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Home > Audio, Podcast, Show > Preconceptions

Preconceptions

August 2nd, 2009

Career Opportunities podcast logoPreconceptions
By Douglas E. Welch

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[audio:http://welchwrite.com/career/audio/2009/career-op-20090731.mp3]

As I was sitting by my father’s hospital bed earlier this month, I received a direct lesson on the the problems that can be caused by preconceived notions in almost any situation. Sure, we rely on preconceptions to help make it though our day without being crushed by all the information we face, but when we let our preconceptions take the place of active thought, we can do a disservice to ourselves and everyone around us.

The first day I was in the hospital, one of the nurse’s asked a very telling question that shocked me into action. She asked how long my father had been in a wheelchair prior to his surgery. The fact is, he had been up and walking and even working on his small business of small engine repair before he was admitted. I realized immediately that this nurse, not knowing his pre-history was treating him as if he had been an invalid for years. They weren’t pushing him as hard to do things for himself, assuming that he had been incapable of those things before he ever arrived at the hospital.

Once this occurred, I made a point of telling every new nurse, physical therapist and doctor where he had been before the surgery in hopes that they would start treating him differently. It seemed to help. I noticed them challenging him more, much like my wife and I were doing that week. Our goal was to get him moved out of intensive care and into the rehab that had been delayed by aftereffects of the surgery itself. It seemed to work. As his condition stabilized, we noticed a marked change in his attitude and behavior. No longer being treated like an invalid, he stopped acting as one. Sure, there was a long road ahead, but now we all began to see the future with clearer eyes.

I can’t really blame the nurses in this situation. I am sure it is difficult to learn and remember each patients history, but this makes it doubly important for all of us to recognize when preconceptions are clouding our actions and the actions of those around us. I am sure that if you think back on your past week or month, there are several occasions when your own preconceptions got in the way of your work. Maybe you assumed the tech support people would be unhelpful. Perhaps you thought the new client would be reluctant to pay your fee. There are countless preconceptions we engage in every day.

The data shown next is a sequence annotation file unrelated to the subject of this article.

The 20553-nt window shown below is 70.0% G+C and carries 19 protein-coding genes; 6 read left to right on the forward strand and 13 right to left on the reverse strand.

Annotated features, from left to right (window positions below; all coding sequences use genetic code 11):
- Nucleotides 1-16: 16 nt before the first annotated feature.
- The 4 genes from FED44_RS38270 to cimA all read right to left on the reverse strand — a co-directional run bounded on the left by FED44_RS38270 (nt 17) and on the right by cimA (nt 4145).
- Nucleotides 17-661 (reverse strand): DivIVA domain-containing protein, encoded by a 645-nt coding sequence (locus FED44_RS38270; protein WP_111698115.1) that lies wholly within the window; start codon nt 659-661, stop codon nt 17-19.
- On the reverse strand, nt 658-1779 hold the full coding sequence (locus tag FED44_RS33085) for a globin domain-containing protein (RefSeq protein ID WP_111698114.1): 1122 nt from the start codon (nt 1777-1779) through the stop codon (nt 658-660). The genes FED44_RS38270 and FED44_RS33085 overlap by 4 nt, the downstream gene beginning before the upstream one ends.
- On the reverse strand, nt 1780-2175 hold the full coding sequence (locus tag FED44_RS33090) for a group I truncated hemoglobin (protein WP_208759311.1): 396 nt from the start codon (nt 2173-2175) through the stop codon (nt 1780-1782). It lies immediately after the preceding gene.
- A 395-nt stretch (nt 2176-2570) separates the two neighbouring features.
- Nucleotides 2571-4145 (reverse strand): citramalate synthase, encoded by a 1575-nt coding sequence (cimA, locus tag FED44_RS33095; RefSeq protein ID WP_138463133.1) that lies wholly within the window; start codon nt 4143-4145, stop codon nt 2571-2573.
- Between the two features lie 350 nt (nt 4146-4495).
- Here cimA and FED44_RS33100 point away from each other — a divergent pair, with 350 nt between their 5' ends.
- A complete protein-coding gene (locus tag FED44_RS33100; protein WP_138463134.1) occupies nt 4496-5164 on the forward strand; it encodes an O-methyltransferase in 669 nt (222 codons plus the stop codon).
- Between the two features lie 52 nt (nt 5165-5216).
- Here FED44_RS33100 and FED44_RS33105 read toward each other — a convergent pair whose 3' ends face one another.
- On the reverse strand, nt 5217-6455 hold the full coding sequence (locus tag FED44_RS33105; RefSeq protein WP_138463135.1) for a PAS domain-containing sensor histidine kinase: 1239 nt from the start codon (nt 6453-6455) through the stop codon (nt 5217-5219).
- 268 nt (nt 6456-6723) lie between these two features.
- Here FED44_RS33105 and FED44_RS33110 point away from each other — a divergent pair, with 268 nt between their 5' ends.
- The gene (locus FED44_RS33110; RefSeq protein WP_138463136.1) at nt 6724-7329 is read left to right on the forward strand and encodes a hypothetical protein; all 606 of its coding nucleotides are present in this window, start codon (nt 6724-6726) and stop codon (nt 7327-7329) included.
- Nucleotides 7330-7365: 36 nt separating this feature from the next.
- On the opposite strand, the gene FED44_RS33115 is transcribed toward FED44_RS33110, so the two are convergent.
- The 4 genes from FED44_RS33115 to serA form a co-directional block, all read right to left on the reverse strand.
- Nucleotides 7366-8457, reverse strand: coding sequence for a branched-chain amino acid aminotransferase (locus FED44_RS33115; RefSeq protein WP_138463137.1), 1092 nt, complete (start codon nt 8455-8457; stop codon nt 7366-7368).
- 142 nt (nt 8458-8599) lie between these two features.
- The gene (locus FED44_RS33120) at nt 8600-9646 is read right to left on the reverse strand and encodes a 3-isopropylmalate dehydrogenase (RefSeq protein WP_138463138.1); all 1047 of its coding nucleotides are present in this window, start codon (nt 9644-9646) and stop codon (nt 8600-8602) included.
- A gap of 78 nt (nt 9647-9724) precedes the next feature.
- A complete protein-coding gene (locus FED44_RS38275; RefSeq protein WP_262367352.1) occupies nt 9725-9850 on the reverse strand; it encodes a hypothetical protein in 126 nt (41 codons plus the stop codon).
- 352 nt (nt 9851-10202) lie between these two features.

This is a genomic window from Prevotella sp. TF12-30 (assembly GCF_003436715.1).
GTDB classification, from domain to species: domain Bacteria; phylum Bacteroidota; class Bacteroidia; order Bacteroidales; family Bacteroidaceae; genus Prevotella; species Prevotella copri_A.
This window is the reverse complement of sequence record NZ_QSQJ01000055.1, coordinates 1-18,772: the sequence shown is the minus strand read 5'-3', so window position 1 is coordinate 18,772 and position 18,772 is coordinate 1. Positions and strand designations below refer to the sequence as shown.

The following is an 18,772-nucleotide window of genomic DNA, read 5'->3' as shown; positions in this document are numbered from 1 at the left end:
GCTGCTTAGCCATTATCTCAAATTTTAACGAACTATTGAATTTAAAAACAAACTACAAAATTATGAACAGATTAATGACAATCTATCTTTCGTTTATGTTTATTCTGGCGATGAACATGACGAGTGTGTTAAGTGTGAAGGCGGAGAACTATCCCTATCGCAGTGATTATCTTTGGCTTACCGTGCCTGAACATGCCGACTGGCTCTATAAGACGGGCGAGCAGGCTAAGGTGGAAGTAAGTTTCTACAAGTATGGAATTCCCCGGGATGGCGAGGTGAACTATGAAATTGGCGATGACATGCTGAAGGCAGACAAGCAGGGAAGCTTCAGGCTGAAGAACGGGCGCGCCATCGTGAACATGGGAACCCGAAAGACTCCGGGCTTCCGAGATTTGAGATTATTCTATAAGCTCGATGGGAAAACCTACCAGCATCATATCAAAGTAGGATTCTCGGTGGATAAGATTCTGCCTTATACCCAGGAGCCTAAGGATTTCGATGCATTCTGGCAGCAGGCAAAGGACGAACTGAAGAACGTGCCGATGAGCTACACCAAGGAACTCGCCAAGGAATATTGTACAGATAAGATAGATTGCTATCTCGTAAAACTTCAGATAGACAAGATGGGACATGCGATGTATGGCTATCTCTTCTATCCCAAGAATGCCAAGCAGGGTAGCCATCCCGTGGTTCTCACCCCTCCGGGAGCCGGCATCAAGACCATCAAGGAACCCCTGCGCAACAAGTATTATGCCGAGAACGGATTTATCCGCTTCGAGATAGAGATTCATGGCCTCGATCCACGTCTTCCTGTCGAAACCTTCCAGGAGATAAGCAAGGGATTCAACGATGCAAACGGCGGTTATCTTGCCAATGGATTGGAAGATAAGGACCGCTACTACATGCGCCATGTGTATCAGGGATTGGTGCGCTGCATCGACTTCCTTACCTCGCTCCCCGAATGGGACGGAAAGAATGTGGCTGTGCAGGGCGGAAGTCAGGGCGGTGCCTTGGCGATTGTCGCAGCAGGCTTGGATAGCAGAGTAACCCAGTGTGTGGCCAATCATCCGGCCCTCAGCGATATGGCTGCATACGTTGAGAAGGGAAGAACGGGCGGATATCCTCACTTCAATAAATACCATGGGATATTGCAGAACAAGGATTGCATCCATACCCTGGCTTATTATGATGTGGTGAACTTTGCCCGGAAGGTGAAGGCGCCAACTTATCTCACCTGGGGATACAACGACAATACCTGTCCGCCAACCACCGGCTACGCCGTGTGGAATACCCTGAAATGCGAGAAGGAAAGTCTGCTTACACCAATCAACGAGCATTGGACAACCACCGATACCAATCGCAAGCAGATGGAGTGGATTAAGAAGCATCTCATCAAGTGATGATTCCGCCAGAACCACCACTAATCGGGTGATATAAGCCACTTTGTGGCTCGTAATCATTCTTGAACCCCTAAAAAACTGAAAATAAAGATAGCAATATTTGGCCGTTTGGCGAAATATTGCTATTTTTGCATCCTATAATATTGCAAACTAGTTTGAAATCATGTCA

So, how do we guard against allowing preconceptions to control our thinking more than they should? First, when faced with a situation you need to be more aware of the current moment. Try not to let past experiences color your understanding of this experience. As I often say, react to what is happening, not what might happen or what has happened. We can spin all sort of doom and gloom scenarios if we allow ourselves. Your goal should be to be in the moment reacting to what people are saying and doing as it happens. Sure, it can be difficult, but it is also very important.

Next, begin to take notice when people allow their preconceived notions about you to color their actions. As I grow older, I notice the people treat me differently, assuming that I won’t understand them or their problem simply because I am a few decades older, a different color, or have different politics. If you see this occurring, you need to take a step back and think of way to politely, but firmly show this person that you don’t plan on living up to their preconceived ideas about you.

If you start to monitor and control your preconceptions, I think you will find that you will have fewer confrontations, fewer misunderstandings and be generally more productive. Think of how you are treating people and how you might react in the same situation. If someone is acting defensively, you become defensive, too. If someone is angry, it can be very difficult to not get angry as well. Watch how others interact with you and how their preconceptions might be coloring their conversations and behavior towards you. If we can become more aware of preconceptions and how they effect every interaction, we can begin to reduce the effect they have on our work, our career and our lives.



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